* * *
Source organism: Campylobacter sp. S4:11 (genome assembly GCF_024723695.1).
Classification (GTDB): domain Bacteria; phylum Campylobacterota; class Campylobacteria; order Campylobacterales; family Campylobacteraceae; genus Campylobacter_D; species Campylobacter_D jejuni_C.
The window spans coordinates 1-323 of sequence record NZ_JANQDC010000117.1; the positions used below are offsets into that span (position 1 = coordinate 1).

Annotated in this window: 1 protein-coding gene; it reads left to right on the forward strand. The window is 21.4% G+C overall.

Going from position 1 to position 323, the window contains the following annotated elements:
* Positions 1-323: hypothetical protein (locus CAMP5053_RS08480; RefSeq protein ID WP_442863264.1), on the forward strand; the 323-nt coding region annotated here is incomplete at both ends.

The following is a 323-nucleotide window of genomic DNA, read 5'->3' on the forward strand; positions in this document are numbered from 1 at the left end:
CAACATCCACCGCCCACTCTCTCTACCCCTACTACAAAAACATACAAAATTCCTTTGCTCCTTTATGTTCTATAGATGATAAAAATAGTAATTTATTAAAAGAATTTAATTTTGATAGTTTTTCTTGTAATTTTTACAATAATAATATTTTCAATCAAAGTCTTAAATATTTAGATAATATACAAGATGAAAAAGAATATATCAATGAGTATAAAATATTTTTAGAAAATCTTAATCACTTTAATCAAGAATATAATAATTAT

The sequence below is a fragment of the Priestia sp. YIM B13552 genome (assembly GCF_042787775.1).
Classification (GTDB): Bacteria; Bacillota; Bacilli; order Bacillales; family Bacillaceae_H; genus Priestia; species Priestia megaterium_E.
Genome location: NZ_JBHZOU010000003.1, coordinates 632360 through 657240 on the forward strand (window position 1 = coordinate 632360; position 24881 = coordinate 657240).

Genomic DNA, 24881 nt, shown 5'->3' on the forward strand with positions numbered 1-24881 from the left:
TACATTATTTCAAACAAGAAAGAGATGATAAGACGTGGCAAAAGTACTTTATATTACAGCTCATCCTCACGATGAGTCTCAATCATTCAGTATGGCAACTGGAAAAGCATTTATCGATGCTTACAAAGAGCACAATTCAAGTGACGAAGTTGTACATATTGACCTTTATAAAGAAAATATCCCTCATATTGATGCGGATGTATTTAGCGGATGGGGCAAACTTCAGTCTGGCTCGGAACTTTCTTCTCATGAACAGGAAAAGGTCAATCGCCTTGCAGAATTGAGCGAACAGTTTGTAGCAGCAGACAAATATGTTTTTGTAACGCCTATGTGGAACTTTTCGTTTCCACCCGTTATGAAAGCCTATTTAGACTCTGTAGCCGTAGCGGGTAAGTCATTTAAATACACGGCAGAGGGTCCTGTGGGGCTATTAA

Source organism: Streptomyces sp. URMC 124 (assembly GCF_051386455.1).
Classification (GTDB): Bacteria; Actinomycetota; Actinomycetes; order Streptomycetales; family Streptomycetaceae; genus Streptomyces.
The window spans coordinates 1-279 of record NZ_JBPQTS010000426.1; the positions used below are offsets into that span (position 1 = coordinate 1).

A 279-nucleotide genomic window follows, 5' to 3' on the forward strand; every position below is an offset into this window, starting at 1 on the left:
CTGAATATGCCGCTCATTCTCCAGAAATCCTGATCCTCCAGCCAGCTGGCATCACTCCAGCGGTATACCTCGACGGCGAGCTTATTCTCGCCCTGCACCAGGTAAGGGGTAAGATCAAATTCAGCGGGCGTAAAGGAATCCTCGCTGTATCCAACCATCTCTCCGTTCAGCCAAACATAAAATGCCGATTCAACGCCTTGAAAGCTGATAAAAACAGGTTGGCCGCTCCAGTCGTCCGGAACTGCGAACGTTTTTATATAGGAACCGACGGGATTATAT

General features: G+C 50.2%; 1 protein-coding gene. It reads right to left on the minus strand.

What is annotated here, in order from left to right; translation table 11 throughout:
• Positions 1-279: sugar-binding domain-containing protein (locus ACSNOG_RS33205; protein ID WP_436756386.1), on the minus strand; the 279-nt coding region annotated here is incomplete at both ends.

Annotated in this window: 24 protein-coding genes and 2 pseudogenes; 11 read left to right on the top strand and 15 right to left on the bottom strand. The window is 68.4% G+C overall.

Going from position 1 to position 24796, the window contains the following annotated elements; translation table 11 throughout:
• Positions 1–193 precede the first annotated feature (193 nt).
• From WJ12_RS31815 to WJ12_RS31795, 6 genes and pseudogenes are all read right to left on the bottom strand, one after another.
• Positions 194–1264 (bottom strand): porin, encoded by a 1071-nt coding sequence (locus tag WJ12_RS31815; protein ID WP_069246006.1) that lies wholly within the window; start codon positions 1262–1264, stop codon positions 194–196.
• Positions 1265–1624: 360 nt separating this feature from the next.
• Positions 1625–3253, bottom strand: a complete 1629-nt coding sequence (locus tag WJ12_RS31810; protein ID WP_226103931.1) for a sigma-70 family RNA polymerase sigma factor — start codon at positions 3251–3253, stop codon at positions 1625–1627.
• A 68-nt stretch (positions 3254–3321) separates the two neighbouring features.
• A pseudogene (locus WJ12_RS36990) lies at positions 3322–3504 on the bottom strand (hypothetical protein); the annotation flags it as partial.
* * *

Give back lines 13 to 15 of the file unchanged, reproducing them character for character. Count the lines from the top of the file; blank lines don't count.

TACATTATTTCAAACAAGAAAGAGATGATAAGACGTGGCAAAAGTACTTTATATTACAGCTCATCCTCACGATGAGTCTCAATCATTCAGTATGGCAACTGGAAAAGCATTTATCGATGCTTACAAAGAGCACAATTCAAGTGACGAAGTTGTACATATTGACCTTTATAAAGAAAATATCCCTCATATTGATGCGGATGTATTTAGCGGATGGGGCAAACTTCAGTCTGGCTCGGAACTTTCTTCTCATGAACAGGAAAAGGTCAATCGCCTTGCAGAATTGAGCGAACAGTTTGTAGCAGCAGACAAATATGTTTTTGTAACGCCTATGTGGAACTTTTCGTTTCCACCCGTTATGAAAGCCTATTTAGACTCTGTAGCCGTAGCGGGTAAGTCATTTAAATACACGGCAGAGGGTCCTGTGGGGCTATTAA

Source organism: Streptomyces sp. URMC 124 (assembly GCF_051386455.1).
Classification (GTDB): Bacteria; Actinomycetota; Actinomycetes; order Streptomycetales; family Streptomycetaceae; genus Streptomyces.